Barszczow A. N. (orpheus_samhain) wrote in linguaphiles,
  • Mood: frustrated
  • Music: The Doors "The Soft Parade"

FRENCH: plural or singular

A sentence like this:

Un des passangers tombe sous un wagon de métro et meurt.

my teacher corrected like this:

Un des passanger tombe sous un wagon de métro et meurt.

I don't understand why. In all the languages that I know it doesn't make sens logically. It's one of the passengers, one of many, so why singular? She couldn't explain it to me, just said that it's ok.
Tags: french
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  • 20 comments

sollersuk

April 29 2014, 11:04:15 UTC 4 months ago

What is your teacher's background? " Passanger" isn't a surname, which is the only circumstance I know of in which there would be a singular noun in this context

orpheus_samhain

April 29 2014, 11:11:41 UTC 4 months ago

she's French, actually.

olga_aif

April 29 2014, 12:56:06 UTC 4 months ago

You know when it comes to grammar, native speakers are not always the best teachers, specifically if they teach their own native language as a foreign language. :)

I would say : "Un des passangers", with an 's' at the end of the noun. Also: It should be "passager'" in French not "passangers".

orpheus_samhain

April 29 2014, 14:24:05 UTC 4 months ago

Well, that's true :)

Thank you!

o_huallachain

April 29 2014, 11:12:18 UTC 4 months ago

This word spells 'passager' in French. If the teacher didn't correct the spelling, maybe she's unsure about French in general?

orpheus_samhain

April 29 2014, 11:15:36 UTC 4 months ago

She's French, actually O.O And yes, you're right. I've written it correctly earlier in the text, but in this sentence not. Maybe she was tired, or something, I don't know. [and I've misspelled the English word, too, now corrected]

o_huallachain

April 29 2014, 11:38:02 UTC 4 months ago

https://www.google.co.uk/?gws_rd=cr&ei=N41fU4SPDsHwPMbpgIgI#q=%22Un+des+passagers%22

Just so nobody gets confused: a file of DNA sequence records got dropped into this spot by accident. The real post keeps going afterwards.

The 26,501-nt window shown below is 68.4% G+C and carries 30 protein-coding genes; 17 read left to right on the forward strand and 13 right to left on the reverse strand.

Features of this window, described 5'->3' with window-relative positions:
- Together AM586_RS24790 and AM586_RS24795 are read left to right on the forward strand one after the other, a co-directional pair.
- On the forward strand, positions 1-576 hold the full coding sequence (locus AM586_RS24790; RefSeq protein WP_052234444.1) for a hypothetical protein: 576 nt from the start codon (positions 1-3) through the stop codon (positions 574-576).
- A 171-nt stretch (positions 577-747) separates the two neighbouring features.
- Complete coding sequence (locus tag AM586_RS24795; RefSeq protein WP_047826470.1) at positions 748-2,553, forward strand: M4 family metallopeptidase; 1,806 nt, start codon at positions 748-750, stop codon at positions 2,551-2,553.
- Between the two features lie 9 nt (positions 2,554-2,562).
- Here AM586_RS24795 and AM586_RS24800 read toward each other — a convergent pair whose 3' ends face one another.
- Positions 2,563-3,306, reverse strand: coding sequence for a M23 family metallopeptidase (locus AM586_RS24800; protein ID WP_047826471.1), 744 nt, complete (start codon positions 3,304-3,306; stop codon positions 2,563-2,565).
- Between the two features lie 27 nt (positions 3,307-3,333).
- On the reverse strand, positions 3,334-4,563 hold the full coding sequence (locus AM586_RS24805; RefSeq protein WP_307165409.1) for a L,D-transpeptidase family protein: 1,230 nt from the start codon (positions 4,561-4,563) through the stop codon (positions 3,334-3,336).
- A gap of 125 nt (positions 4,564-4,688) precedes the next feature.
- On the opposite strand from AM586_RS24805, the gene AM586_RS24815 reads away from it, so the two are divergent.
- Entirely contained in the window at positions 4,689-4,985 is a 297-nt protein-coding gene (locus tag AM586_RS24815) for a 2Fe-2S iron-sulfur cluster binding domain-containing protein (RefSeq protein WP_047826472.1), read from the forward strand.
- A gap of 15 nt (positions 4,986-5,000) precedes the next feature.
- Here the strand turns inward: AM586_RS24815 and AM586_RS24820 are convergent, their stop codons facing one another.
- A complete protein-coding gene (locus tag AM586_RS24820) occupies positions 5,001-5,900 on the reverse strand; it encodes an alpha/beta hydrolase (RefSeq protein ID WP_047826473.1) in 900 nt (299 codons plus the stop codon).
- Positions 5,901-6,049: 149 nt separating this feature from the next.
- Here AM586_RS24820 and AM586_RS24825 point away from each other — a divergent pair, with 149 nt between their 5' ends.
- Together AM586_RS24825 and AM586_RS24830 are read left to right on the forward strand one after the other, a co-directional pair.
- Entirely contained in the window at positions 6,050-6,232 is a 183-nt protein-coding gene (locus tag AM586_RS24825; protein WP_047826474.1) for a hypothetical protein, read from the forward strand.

https://www.google.co.uk/webhp?tab=ww&ei=N41fU-WSIobHPNeigegD&ved=0CBEQ1S4#q=%22Un+des+passager%22

I'm not French, so I used Google search, and it shows that the variant with plural is far more often, yet the variant with singular does exist, too.

Feeling embarrassed)

orpheus_samhain

April 29 2014, 14:20:32 UTC 4 months ago

I had a quick look at the results of both searches, both on yahoo.co.uk and .fr, and it seems that the singular version is an error. It's mostly two or three articles on plane crashes, copy-pasted by the other sites, and they made crowd this way :)

My teacher was probably tired and as sidheag said: Maybe the spelling error set off her "something is wrong" sensor but she was tired enough to misidentify what.

Thank you!

sidheag

April 29 2014, 11:39:43 UTC 4 months ago

This search for your version

http://www.google.fr/#q=%22un+des+passagers%22

yields about 12 million results, while hers

http://www.google.fr/#q=%22un+des+passager%22

yields only 178,000 or so. That's enough to suggest that her version exists, though, which surprises me - I hadn't come across it.

sidheag

April 29 2014, 11:42:09 UTC 4 months ago

Your version spelling-corrected, that is. Maybe the spelling error set off her "something is wrong" sensor but she was tired enough to misidentify what. Now I must get back to my pile of marking :-)

orpheus_samhain

April 29 2014, 14:20:59 UTC 4 months ago

I think this is it :) Thank you!

doire

April 29 2014, 13:34:15 UTC 4 months ago

I looked for various modifications of the phrase in Google's French corpus, but all it could find was "un des passagers". All the other variations came up as "not found". Ngrams

Perhaps the results you found are typos, or maybe this is a new trend that has picked up since 2000.

orpheus_samhain

April 29 2014, 14:23:13 UTC 4 months ago

This convinces me. The errors are less likely to occur in printed books, as they are still checked, better or worse, but still. The internet news are not reliable when it comes to grammar or spelling.

Thank you!

murasaki_lovex3

April 29 2014, 15:41:28 UTC 4 months ago Edited:  April 29 2014, 15:50:14 UTC

Hey! I'm French and felt the need to comment. Your teacher got confused, it's "un des passagers".

nb : The verb takes a singular form, unless you have a "subordonnée relative" (for example "un des passagers qui étaient sur le quai du métro") in which case it would take a plural form :)

cafecomics

April 29 2014, 20:38:14 UTC 4 months ago

+1 from another french person.

orpheus_samhain

April 29 2014, 22:16:26 UTC 4 months ago

Thank you :)

orpheus_samhain

April 29 2014, 22:16:13 UTC 4 months ago

Thank you :)

rinrei_san

April 29 2014, 23:54:11 UTC 3 months ago

Un des passanger tombe sous un wagon de métro et meurt.

From a third French : un des passagerS..... :) seeing it without the S shocked me, maybe your teacher has lived too long in your country and starts to forget her own language... it happens.....

orpheus_samhain

April 30 2014, 22:32:55 UTC 3 months ago

Thank you!

tinimaus

May 1 2014, 06:49:37 UTC 3 months ago

Apart from anything else, why would it be 'des' if the noun following wasn't in the plural?